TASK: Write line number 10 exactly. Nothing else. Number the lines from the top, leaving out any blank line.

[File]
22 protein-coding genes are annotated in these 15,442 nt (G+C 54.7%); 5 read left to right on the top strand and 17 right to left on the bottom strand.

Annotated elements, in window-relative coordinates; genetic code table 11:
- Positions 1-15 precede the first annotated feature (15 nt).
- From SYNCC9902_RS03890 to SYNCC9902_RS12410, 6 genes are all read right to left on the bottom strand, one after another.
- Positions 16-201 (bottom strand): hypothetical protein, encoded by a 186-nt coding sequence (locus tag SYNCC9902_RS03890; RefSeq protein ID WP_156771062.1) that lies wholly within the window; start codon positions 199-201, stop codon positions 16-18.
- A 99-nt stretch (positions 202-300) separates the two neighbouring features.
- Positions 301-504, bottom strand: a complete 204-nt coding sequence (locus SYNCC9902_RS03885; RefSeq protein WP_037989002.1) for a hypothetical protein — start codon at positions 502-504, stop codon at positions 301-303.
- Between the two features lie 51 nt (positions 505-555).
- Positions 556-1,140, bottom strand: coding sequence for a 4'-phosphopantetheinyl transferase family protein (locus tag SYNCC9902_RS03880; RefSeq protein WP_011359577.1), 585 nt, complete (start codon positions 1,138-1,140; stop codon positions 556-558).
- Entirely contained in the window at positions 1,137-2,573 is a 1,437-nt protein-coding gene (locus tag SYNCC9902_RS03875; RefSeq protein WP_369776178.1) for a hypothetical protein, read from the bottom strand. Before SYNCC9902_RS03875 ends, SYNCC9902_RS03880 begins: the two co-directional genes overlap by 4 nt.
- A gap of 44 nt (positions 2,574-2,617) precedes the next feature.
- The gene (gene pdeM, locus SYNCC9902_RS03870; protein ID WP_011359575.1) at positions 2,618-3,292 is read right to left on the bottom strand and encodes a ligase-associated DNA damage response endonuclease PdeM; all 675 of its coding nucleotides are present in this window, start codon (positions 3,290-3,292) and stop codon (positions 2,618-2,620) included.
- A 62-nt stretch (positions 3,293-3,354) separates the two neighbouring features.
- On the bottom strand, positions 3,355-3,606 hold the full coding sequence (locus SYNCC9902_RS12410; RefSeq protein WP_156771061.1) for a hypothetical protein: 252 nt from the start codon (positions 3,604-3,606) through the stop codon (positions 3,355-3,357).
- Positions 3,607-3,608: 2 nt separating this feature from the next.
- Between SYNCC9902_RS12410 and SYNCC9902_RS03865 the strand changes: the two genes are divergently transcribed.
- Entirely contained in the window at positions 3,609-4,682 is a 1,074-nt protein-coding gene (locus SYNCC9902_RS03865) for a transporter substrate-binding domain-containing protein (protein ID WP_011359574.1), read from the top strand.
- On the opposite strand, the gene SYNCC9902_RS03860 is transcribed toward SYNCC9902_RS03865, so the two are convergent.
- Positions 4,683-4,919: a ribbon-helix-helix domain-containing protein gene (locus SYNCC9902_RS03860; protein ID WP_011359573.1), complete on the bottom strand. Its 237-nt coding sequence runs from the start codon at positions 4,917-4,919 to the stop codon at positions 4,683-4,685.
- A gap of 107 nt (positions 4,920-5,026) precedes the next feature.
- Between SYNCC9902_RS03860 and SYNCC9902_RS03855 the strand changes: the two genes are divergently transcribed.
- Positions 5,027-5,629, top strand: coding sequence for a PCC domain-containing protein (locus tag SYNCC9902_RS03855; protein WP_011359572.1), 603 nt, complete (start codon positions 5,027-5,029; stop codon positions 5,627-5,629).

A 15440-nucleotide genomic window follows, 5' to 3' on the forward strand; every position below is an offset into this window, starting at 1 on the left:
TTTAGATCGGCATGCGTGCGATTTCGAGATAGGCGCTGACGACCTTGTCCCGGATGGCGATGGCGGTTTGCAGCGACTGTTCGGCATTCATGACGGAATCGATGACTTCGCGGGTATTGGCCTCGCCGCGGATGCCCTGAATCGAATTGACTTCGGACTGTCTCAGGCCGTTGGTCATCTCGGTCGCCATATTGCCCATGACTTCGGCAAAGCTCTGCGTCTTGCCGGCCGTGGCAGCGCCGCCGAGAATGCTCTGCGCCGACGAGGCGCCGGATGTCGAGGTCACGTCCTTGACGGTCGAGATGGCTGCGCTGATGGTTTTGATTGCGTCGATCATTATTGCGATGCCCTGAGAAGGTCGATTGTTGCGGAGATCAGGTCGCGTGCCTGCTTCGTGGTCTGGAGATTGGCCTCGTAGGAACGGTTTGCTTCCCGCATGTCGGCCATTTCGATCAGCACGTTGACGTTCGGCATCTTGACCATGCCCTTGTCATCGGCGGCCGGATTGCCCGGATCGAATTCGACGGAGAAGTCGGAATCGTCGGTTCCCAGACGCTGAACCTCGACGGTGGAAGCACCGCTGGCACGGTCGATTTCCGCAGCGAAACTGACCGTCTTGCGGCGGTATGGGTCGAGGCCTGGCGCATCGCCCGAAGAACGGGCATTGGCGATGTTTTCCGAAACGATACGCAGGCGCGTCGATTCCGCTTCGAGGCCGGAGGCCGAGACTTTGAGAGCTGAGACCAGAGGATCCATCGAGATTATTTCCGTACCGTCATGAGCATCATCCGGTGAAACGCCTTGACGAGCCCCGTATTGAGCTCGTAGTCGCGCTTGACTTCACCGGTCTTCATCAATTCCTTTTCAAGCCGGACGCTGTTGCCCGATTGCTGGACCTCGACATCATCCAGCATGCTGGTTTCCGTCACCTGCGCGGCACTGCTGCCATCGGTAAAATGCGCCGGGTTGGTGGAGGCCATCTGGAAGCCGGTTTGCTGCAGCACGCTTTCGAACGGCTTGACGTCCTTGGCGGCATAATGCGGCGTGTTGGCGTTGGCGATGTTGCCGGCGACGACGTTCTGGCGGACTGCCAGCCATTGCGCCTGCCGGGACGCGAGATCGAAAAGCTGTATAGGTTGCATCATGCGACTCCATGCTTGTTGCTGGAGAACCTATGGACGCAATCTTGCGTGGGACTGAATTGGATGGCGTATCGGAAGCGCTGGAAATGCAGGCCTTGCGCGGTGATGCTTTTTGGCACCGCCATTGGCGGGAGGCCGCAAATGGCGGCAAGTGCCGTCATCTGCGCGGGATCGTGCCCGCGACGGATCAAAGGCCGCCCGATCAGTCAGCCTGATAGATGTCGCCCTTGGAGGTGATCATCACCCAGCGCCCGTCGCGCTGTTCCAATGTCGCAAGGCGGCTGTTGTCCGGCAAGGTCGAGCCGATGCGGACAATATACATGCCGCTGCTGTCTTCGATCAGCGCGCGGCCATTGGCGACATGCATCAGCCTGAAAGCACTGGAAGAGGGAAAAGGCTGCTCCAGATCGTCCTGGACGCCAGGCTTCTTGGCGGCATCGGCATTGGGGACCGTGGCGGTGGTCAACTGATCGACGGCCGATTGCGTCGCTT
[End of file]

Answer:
- Entirely contained in the window at positions 1,137-2,573 is a 1,437-nt protein-coding gene (locus tag SYNCC9902_RS03875; RefSeq protein WP_369776178.1) for a hypothetical protein, read from the bottom strand. Before SYNCC9902_RS03875 ends, SYNCC9902_RS03880 begins: the two co-directional genes overlap by 4 nt.